I’ve always fantasized about having an advice column. Over many awkward conversations, I’ve learned it’s an irritating trait to inflict on my family and friends, but I just LOVE telling people what to do. A recent interaction I had on Reddit reawakened this dream and I thought, why shouldn’t I do this kind of thing on the GCA blog?

If you have existential late stage capitalism ennui you need help to work out, @ me at any of the social media links below and I’ll be more than happy to opine.

~ Kerri Coombs


Daisy Asks:

“I just feel like such a failure. I am 31 and still working entry level roles. I can’t seem to grow a career further than this. I have tried at different organisations but I always seem to get overlooked and end up at the beginning again. I am ready to take on so much more but I can’t seem to get there. I feel like such a failure in life and I just can’t shake this. I know I should be happy, because all aspects but one in my life are great, but when you spend most of your time at work, just feeling cruddy all day, it’s hard to leave it behind. I guess I am  seeking advice from anyone in the same boat or previously in the same boat. How did you change your circumstances or perspective?”

Kerri Answers:

I think you’re suffering from late stage capitalism. Capitalism is a pyramid scheme. We’re all roped into it with the promise of security and a steady climb to ever greater responsibility, pay and benefits, and the relentless social pressure in capitalist culture to define your own value by the job you have and what it pays. The reality is, that ladder has been growing twice as fast as anyone can climb it for decades.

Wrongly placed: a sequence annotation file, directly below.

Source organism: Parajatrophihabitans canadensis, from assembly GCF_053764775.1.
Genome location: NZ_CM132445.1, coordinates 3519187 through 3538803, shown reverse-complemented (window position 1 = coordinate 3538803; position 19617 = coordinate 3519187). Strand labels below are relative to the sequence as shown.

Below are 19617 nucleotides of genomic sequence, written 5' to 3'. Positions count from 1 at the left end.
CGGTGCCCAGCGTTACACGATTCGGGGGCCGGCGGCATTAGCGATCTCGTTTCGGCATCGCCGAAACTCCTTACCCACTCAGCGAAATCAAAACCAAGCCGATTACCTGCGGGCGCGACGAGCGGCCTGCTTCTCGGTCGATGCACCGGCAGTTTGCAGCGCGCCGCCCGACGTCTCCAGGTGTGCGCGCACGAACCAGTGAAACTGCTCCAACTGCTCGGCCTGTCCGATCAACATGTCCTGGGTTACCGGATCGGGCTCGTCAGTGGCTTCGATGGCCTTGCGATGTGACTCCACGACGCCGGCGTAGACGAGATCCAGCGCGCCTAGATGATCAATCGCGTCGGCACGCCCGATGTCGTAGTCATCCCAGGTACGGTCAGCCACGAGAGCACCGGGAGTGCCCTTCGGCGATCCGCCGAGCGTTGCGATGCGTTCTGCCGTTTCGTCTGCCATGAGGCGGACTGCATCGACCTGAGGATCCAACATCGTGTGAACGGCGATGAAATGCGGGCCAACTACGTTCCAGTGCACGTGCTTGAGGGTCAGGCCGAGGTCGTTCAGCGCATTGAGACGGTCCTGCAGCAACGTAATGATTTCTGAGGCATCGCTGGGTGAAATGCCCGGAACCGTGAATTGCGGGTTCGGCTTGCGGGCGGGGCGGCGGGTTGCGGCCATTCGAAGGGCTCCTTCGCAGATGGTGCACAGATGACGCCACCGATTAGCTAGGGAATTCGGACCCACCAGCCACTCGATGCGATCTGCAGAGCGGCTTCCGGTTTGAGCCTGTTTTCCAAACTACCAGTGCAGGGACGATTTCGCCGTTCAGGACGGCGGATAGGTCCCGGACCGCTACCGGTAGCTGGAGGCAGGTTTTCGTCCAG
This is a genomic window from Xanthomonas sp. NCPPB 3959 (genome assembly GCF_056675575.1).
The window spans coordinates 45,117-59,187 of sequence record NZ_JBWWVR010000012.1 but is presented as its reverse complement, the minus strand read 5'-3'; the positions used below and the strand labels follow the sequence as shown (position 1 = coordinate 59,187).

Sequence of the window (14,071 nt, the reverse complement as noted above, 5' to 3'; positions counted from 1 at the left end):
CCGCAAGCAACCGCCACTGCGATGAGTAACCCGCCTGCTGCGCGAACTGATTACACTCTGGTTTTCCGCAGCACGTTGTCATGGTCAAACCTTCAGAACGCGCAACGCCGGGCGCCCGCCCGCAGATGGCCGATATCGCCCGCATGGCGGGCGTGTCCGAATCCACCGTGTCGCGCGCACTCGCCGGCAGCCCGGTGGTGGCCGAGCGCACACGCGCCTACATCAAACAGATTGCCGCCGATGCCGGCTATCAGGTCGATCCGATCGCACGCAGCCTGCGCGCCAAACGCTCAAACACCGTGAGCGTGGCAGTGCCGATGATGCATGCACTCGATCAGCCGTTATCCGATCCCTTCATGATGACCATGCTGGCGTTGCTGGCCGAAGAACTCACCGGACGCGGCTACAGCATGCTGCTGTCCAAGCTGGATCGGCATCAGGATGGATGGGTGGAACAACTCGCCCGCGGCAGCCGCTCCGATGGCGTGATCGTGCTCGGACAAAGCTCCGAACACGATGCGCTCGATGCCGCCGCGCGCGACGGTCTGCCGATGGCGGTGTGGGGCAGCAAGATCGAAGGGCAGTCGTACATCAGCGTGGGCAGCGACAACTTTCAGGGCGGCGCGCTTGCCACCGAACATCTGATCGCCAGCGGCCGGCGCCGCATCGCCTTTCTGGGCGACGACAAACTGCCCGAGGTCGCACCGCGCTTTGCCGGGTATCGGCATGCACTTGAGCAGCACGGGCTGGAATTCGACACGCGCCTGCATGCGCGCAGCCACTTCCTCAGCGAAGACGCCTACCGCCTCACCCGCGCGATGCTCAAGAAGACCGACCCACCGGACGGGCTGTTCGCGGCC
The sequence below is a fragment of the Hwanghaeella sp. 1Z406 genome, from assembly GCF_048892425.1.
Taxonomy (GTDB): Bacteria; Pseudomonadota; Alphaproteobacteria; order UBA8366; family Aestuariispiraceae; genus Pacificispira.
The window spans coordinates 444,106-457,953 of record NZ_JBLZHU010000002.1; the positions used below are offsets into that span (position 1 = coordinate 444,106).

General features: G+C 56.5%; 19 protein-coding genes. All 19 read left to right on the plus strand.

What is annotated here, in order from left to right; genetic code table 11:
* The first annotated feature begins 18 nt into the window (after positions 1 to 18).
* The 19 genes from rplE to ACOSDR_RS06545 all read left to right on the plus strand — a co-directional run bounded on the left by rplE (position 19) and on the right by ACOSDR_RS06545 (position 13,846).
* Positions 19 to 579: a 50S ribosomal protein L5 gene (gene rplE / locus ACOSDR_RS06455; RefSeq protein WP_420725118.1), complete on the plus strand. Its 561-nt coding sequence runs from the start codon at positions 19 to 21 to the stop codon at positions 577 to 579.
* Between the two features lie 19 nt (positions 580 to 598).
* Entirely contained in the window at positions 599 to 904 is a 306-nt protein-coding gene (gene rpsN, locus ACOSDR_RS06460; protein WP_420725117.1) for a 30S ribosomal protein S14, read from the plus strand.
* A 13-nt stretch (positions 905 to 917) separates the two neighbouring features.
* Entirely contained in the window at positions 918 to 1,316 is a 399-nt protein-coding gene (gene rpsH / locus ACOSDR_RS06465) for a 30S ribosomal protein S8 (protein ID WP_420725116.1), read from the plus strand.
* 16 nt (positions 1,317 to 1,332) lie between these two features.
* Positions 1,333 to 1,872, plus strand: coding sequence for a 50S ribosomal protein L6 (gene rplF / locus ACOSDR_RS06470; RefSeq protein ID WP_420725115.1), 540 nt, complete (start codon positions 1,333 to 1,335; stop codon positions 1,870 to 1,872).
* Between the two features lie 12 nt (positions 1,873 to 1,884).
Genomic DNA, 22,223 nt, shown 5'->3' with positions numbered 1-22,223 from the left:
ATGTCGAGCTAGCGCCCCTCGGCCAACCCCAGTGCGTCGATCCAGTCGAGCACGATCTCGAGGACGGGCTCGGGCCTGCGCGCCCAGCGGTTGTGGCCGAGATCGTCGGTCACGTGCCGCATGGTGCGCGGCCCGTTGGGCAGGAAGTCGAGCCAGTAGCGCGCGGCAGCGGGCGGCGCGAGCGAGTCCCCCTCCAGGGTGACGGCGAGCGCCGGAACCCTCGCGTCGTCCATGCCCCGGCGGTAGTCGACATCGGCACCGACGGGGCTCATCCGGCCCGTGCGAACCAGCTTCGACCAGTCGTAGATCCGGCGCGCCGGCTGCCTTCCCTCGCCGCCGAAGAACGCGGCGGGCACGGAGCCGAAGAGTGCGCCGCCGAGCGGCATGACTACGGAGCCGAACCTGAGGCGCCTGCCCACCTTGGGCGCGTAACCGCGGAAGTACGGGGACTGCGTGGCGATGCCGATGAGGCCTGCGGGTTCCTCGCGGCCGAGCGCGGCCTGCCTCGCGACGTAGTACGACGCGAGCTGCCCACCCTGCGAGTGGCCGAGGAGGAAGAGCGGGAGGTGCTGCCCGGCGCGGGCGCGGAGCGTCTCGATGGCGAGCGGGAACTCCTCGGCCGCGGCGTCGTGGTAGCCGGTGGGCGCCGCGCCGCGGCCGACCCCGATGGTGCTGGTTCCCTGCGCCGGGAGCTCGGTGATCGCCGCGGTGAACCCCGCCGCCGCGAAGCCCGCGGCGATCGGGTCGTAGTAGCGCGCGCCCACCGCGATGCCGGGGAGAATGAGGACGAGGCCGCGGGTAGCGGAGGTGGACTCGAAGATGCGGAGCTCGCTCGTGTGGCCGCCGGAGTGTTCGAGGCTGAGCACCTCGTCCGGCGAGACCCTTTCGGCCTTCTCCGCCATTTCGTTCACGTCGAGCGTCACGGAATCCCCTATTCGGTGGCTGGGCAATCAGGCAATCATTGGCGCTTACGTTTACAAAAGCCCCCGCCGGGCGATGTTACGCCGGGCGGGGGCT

The reality is, for capitalism to function, almost everybody in society has to stay on the bottom rung for their entire working lives. I temped for years and got to see behind the curtain in every sector and industry you can imagine – everybody is in the same boat. I had a job doing customs documentation for a while, and one of my colleagues had been doing that EXACT SAME JOB for THIRTY YEARS.

That’s an extreme example, but getting “stuck” in shitty jobs for shitty wages is not at all unusual. In fact, it’s the actual intention of the Friedmanites who designed our global economic system. For forty years, trade deals, deregulation, tax breaks, corrupt governments, and legislation written by industry lobbyists have suppressed our wages and opportunities so that the benefits of our productivity are redirected to the disgustingly rich, who give us nothing in return.

Under this system, you’re expected to shoulder an inescapable lifetime of debt from the moment you seek to better yourself with higher education, buy a home, or sometimes just cover the gap between your wages and expenses with credit. Fostering real opportunity for workers undermines the goals of our entire financial system.

So anyway, have I struggled with this? Sure. Like I said, the social pressure is relentless. It gets to all of us. But I was fortunate that the sales pitch never really landed with me in the first place. I have avoided debt all my life and never defined myself by my job. I have never pursued a “career” except in music and film – two notoriously unstable economies, but work that I genuinely enjoy.

My advice – reflect on who you really are outside the context of a shitty job and what you want from life. Rather than thinking of dream homes and early retirement, consider the pursuit of contentment and wellbeing in every moment of your life, starting now, with the life you have. What needs to change to make it just a little bit more satisfying?

Pro tip: Meditation or a meditative activity like QiGong helps.

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